Lawmakers understand the difficulties that small business owners face as a result of the COVID-19 pandemic. Thus, under the CARES Act, the restrictions to obtain an Economic Injury Disaster Loan (EIDL) have been loosened. These low-interest loans are up to $2 million, and most small business types are eligible, including sole proprietorships, limited liability corporations, independent contractors and cooperative or employee-owned businesses. To learn more about EIDLs, visit the Small Business Association’s website on EIDLs.
- Other Support for Small Businesses
The PPP and EIDL programs are the most commonly applied for programs by small business owners; however, the CARES Act provides additional help to business owners. To learn more about what options small business owners have, visit the SBA’s website on the CARES Act.
- Best Practices
As restaurants start to reopen in the future, it will be crucial that establishments closely follow best practices to reduce the spread of the virus. The Food and Drug Administration has set up a webpage discussing best practices for food-service establishments, including restaurants and delivery services. The New York government also has a webpage reviewing best practices for food-service businesses.
- The Families First Coronavirus Relief Act
Business owners should also be aware of the requirements imposed by the Families First Coronavirus Relief Act (Families First Act). Under the Families First Act, covered employers must provide paid sick leave to certain employees who must take time off either because they are quarantined, caring for someone who has been quarantined, or caring for a child whose school or child-care provider is closed. Details about the Families First Act can be found on the Department of Labor’s webpage.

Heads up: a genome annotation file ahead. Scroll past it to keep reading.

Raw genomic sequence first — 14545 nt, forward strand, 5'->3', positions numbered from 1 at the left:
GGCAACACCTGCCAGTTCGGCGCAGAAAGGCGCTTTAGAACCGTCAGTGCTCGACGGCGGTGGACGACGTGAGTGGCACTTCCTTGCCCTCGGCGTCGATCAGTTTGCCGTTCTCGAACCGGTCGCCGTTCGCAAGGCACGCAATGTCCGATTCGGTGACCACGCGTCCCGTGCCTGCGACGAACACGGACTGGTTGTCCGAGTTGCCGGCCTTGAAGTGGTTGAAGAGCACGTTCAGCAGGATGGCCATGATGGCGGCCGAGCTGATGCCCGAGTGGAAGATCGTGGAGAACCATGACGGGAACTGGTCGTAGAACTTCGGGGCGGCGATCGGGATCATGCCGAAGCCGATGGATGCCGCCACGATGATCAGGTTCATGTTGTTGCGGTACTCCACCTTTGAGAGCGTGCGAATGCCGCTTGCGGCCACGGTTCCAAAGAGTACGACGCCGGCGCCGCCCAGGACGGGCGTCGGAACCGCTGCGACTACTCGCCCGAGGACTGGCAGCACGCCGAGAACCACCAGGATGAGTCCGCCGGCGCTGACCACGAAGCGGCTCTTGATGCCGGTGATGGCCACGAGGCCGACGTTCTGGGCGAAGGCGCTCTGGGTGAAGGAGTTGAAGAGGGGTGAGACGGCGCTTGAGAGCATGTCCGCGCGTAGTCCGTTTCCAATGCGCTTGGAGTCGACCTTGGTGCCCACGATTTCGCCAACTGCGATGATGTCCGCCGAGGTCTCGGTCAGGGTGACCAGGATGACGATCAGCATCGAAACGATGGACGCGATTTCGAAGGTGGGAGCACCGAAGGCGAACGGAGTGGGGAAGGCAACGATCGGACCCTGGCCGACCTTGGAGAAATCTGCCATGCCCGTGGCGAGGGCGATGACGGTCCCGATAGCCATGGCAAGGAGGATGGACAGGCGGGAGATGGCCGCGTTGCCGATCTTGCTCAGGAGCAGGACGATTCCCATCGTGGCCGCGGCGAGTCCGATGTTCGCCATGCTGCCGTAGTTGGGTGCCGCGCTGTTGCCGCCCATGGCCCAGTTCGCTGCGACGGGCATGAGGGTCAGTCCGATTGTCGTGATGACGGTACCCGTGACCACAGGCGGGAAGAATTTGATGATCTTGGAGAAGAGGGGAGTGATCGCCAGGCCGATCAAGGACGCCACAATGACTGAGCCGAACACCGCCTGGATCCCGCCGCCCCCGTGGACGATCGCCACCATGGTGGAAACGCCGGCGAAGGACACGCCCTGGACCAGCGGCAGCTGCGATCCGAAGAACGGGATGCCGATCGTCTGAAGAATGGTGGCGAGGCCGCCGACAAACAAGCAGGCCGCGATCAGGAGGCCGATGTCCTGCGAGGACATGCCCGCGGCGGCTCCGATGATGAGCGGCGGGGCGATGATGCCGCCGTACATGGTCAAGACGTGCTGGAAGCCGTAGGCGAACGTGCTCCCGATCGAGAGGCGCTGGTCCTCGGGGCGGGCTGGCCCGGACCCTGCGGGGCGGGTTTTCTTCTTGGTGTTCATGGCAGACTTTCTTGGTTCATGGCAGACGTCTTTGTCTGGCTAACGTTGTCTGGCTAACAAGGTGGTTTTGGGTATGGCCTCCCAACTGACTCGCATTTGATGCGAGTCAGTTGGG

- Additional Information for Small Business Owners:
- Workplace FAQs for employers
- Hiring assistance for essential services businesses
- Small business guidance and loan resources
- Information on paid-leave requirements
- Small business self-employed tax center
- Coronavirus tax relief for business and non-profit organizations
- Guidance for determining whether a business is “essential”
Information on the New York Court System:
For the most part, the New York Unified Court System is closed during the COVID-19 pandemic. New York courts are open to handle “essential business” only. Below is a list of resources pertaining to the New York court system:
- New York Unified Court System website
- Order expanding virtual filings
- A list of administrative orders issued by the courts
- The Chief Judge’s message regarding COVID-19
Brill Legal Group Attorneys Are Here to Assist You in Any Way We Can
As a dedicated team of New York criminal defense attorneys, we understand that not everyone will need our services during the pandemic. However, for those who do, we are available. Whether you have loved ones who are still incarcerated or you have been arrested during the pandemic, we can help. From the moment you allow us to work on your case, we will zealously stand up for your rights at every stage of the process. We understand that having serious charges hang over your head makes it difficult to live your life as you normally would, especially given the challenges posed by the COVID-19 pandemic. We do everything we can to minimize the effects that a case has on your life, before, during, and after the trial. We offer free initial consultations to all prospective clients. To learn more about how we can help you defend your freedom against the allegations you are facing, call us today at 888-315-9841. We have offices conveniently located throughout the New York City area, including in Manhattan, Suffolk County and Nassau County.